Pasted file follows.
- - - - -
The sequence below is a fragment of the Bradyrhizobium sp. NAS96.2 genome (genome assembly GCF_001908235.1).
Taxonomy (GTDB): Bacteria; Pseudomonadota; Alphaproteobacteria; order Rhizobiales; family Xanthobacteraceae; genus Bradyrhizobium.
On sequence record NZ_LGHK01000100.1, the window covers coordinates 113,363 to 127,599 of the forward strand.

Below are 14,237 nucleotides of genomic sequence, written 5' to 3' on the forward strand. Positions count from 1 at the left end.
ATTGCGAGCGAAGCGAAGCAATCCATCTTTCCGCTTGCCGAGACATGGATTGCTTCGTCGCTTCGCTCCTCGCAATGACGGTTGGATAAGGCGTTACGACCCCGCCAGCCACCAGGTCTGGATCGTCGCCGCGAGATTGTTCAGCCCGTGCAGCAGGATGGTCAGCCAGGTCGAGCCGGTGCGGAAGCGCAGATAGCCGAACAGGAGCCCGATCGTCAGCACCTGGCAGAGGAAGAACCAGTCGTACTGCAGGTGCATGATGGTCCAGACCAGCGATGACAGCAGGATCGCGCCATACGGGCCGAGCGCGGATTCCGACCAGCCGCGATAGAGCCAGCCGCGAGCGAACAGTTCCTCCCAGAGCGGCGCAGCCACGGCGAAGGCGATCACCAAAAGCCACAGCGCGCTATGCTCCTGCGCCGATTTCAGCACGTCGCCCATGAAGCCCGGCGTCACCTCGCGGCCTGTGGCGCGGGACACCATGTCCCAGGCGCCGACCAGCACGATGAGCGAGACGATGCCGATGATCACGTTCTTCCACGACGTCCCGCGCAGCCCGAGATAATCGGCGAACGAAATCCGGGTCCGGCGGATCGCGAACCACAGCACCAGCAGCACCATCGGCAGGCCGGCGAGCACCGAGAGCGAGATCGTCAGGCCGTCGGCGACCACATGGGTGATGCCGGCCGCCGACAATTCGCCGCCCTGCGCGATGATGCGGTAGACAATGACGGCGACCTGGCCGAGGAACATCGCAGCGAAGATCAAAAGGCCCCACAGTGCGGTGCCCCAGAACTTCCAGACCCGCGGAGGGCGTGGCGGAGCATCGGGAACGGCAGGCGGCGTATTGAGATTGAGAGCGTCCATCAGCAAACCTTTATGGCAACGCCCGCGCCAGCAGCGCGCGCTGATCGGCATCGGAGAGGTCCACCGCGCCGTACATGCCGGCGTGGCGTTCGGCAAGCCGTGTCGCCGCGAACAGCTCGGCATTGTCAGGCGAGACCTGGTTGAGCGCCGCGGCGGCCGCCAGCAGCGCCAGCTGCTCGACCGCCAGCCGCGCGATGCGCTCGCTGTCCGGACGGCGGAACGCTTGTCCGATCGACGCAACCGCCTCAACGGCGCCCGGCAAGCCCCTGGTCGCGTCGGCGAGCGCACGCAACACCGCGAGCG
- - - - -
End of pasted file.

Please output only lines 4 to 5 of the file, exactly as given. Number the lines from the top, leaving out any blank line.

Below are 14,237 nucleotides of genomic sequence, written 5' to 3' on the forward strand. Positions count from 1 at the left end.
ATTGCGAGCGAAGCGAAGCAATCCATCTTTCCGCTTGCCGAGACATGGATTGCTTCGTCGCTTCGCTCCTCGCAATGACGGTTGGATAAGGCGTTACGACCCCGCCAGCCACCAGGTCTGGATCGTCGCCGCGAGATTGTTCAGCCCGTGCAGCAGGATGGTCAGCCAGGTCGAGCCGGTGCGGAAGCGCAGATAGCCGAACAGGAGCCCGATCGTCAGCACCTGGCAGAGGAAGAACCAGTCGTACTGCAGGTGCATGATGGTCCAGACCAGCGATGACAGCAGGATCGCGCCATACGGGCCGAGCGCGGATTCCGACCAGCCGCGATAGAGCCAGCCGCGAGCGAACAGTTCCTCCCAGAGCGGCGCAGCCACGGCGAAGGCGATCACCAAAAGCCACAGCGCGCTATGCTCCTGCGCCGATTTCAGCACGTCGCCCATGAAGCCCGGCGTCACCTCGCGGCCTGTGGCGCGGGACACCATGTCCCAGGCGCCGACCAGCACGATGAGCGAGACGATGCCGATGATCACGTTCTTCCACGACGTCCCGCGCAGCCCGAGATAATCGGCGAACGAAATCCGGGTCCGGCGGATCGCGAACCACAGCACCAGCAGCACCATCGGCAGGCCGGCGAGCACCGAGAGCGAGATCGTCAGGCCGTCGGCGACCACATGGGTGATGCCGGCCGCCGACAATTCGCCGCCCTGCGCGATGATGCGGTAGACAATGACGGCGACCTGGCCGAGGAACATCGCAGCGAAGATCAAAAGGCCCCACAGTGCGGTGCCCCAGAACTTCCAGACCCGCGGAGGGCGTGGCGGAGCATCGGGAACGGCAGGCGGCGTATTGAGATTGAGAGCGTCCATCAGCAAACCTTTATGGCAACGCCCGCGCCAGCAGCGCGCGCTGATCGGCATCGGAGAGGTCCACCGCGCCGTACATGCCGGCGTGGCGTTCGGCAAGCCGTGTCGCCGCGAACAGCTCGGCATTGTCAGGCGAGACCTGGTTGAGCGCCGCGGCGGCCGCCAGCAGCGCCAGCTGCTCGACCGCCAGCCGCGCGATGCGCTCGCTGTCCGGACGGCGGAACGCTTGTCCGATCGACGCAACCGCCTCAACGGCGCCCGGCAAGCCCCTGGTCGCGTCGGCGAGCGCACGCAACACCGCGAGCG